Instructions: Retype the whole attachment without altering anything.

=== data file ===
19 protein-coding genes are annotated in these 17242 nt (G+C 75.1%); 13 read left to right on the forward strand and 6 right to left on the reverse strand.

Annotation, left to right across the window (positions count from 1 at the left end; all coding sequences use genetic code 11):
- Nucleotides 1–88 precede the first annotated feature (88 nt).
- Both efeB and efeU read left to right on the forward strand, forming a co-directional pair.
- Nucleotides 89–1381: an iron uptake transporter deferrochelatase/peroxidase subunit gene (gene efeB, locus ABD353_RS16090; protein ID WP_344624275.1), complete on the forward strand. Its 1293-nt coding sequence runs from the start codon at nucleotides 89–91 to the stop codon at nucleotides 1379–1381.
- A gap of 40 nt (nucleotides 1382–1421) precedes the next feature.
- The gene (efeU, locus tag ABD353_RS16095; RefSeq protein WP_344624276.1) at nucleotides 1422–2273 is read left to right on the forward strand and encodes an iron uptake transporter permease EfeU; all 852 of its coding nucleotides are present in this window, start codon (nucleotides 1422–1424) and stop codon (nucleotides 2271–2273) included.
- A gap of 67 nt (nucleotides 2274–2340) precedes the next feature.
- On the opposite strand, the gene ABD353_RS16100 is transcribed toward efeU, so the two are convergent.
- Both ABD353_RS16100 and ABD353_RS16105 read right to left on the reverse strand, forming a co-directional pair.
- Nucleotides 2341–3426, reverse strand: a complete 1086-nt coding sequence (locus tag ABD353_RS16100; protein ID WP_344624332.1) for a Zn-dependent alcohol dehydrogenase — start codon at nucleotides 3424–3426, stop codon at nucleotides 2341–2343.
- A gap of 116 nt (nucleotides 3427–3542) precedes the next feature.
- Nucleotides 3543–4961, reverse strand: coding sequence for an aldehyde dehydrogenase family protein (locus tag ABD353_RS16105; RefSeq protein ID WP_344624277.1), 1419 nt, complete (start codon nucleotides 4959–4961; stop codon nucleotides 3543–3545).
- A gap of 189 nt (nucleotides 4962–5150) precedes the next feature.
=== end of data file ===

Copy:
19 protein-coding genes are annotated in these 17242 nt (G+C 75.1%); 13 read left to right on the forward strand and 6 right to left on the reverse strand.

Annotation, left to right across the window (positions count from 1 at the left end; all coding sequences use genetic code 11):
- Nucleotides 1–88 precede the first annotated feature (88 nt).
- Both efeB and efeU read left to right on the forward strand, forming a co-directional pair.
- Nucleotides 89–1381: an iron uptake transporter deferrochelatase/peroxidase subunit gene (gene efeB, locus ABD353_RS16090; protein ID WP_344624275.1), complete on the forward strand. Its 1293-nt coding sequence runs from the start codon at nucleotides 89–91 to the stop codon at nucleotides 1379–1381.
- A gap of 40 nt (nucleotides 1382–1421) precedes the next feature.
- The gene (efeU, locus tag ABD353_RS16095; RefSeq protein WP_344624276.1) at nucleotides 1422–2273 is read left to right on the forward strand and encodes an iron uptake transporter permease EfeU; all 852 of its coding nucleotides are present in this window, start codon (nucleotides 1422–1424) and stop codon (nucleotides 2271–2273) included.
- A gap of 67 nt (nucleotides 2274–2340) precedes the next feature.
- On the opposite strand, the gene ABD353_RS16100 is transcribed toward efeU, so the two are convergent.
- Both ABD353_RS16100 and ABD353_RS16105 read right to left on the reverse strand, forming a co-directional pair.
- Nucleotides 2341–3426, reverse strand: a complete 1086-nt coding sequence (locus tag ABD353_RS16100; protein ID WP_344624332.1) for a Zn-dependent alcohol dehydrogenase — start codon at nucleotides 3424–3426, stop codon at nucleotides 2341–2343.
- A gap of 116 nt (nucleotides 3427–3542) precedes the next feature.
- Nucleotides 3543–4961, reverse strand: coding sequence for an aldehyde dehydrogenase family protein (locus tag ABD353_RS16105; RefSeq protein ID WP_344624277.1), 1419 nt, complete (start codon nucleotides 4959–4961; stop codon nucleotides 3543–3545).
- A gap of 189 nt (nucleotides 4962–5150) precedes the next feature.